Figure 2
Figure 2

Photomicrographs of an impression smear of the excised sinonasal mass. There is marked neutrophilic, macrophagic, and plasmacytic inflammation with abundant intracellular and extracellular yeast-like organisms. The yeast-like organisms are round to ovoid, measure approximately 10 to 50 μm in diameter, and have a thin, approximately 2-μm-thick, clear cell wall and a medium blue body that is often of granular appearance. Modified Wright stain; bar = 20 μm. Inset—Rare hyphal structures that are approximately 10 to 15 μm in width with septations and parallel to irregular, dilated cell walls (arrow) are present. Modified Wright stain; bar = 20 μm.

Citation: Journal of the American Veterinary Medical Association 258, 4; 10.2460/javma.258.4.379

Figure 3
Figure 3

Photomicrographs of sections of the excised sinonasal mass. Expanding the submucosa are large numbers of macrophages, Langhans multinucleated giant cells, neutrophils, plasma cells, and few lymphocytes. Within the cytoplasm of multinucleated giant cells (arrows) and free within the tissue (arrowheads), there are numerous yeast-like organisms. These organisms are 10 to 20 μm in diameter and have a 2- to 3-μm-thick clear cell wall and vacuolated, eosinophilic to basophilic cytoplasm. H&E stain; bar = 100 μm. Inset—The cell walls of the yeast-like organisms stain dark brown with Gomori methenamine silver stain, indicating their fungal origin. Gomori methenamine silver stain; bar = 50 μm.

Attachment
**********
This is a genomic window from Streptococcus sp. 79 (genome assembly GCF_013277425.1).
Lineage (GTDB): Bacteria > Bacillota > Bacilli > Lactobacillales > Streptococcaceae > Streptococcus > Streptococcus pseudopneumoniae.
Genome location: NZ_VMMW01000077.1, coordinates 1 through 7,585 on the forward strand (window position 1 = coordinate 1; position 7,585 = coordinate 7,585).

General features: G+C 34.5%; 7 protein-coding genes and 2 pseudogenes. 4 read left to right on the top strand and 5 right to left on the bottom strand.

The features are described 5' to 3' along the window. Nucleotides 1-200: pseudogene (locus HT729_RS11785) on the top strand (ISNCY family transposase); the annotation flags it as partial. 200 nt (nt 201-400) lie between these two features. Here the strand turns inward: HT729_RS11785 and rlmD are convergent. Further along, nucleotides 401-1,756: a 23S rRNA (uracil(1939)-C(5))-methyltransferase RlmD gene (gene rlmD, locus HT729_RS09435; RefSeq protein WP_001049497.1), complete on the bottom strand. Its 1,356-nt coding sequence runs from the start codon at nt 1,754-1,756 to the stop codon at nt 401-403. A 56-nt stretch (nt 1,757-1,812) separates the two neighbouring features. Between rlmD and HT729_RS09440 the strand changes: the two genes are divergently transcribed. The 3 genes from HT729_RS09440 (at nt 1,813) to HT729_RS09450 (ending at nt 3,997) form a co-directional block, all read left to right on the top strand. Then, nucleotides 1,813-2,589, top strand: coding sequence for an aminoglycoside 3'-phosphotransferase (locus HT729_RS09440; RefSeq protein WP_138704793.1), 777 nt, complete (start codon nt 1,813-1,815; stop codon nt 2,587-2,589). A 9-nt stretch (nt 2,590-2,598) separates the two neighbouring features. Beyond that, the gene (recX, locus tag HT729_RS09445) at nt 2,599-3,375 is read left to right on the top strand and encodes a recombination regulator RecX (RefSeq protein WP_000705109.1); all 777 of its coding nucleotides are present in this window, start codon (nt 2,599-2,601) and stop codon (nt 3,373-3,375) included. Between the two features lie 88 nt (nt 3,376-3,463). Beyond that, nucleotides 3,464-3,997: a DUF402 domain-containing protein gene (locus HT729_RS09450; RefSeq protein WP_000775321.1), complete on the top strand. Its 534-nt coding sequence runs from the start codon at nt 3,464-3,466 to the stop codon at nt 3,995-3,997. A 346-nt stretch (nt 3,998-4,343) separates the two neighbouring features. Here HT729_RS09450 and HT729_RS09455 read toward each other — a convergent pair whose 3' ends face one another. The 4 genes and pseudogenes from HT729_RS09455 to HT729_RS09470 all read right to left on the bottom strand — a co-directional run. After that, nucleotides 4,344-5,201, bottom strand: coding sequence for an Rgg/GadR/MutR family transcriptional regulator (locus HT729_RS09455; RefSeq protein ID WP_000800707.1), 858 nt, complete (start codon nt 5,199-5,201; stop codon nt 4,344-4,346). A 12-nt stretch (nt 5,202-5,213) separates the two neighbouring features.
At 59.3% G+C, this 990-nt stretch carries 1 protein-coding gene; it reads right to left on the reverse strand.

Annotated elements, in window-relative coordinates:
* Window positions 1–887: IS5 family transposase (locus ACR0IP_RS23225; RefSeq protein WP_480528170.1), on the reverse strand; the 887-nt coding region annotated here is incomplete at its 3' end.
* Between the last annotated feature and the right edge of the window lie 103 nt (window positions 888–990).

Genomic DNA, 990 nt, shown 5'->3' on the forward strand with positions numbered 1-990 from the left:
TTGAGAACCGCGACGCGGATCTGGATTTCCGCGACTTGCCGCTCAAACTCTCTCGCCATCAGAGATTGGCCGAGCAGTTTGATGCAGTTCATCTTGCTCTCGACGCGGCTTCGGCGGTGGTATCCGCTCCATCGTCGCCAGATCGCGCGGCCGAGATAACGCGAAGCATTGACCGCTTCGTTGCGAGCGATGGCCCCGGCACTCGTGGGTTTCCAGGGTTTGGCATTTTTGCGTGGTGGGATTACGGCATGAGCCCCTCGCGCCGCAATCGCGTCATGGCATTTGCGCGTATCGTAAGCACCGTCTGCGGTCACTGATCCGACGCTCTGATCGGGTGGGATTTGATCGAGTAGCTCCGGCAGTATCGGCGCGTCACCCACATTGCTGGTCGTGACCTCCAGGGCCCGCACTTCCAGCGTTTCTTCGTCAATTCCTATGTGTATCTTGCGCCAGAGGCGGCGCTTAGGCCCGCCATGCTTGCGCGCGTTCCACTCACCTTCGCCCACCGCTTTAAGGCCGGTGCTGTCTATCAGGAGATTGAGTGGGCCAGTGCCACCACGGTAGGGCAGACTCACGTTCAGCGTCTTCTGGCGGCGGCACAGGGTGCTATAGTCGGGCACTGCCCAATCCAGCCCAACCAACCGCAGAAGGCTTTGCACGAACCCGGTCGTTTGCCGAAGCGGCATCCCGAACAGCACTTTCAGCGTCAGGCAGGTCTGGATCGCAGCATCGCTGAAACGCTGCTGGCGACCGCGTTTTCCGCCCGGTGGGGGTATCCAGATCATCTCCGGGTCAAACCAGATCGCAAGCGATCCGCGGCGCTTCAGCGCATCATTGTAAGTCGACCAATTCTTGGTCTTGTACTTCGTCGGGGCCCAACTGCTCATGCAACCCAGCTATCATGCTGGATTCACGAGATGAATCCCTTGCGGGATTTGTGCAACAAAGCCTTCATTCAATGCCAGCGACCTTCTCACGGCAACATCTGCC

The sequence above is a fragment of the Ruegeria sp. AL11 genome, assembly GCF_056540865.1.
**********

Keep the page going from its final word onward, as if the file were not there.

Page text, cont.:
Citation: Journal of the American Veterinary Medical Association 258, 4; 10.2460/javma.258.4.379

Additional Laboratory Testing

Panfungal PCR amplification targeting the internal transcribed spacer 2 region of the fungal genome was performed on scrapings of the impression smears and scrolls of the formalin-fixed paraffin-embedded tissue, as previously described.1,a A 350–base pair band was amplified, excised, and submitted for sequencing. Alignment of 255 base pairs of the resulting sequence with the National Center for Biotechnology Information's nucleotide Basic Local Alignment Search Tool yielded matches to Curvularia spp.

Morphologic Diagnosis and Case Summary

Morphologic diagnosis: marked, chronic, diffuse, pyogranulomatous rhinitis with intralesional pigmented fungi consistent with Curvularia spp.

Case summary: unilateral (right-sided) sinonasal fungal granuloma as a result of phaeohyphomycosis (Curvularia infection) in a Quarter Horse.

Comments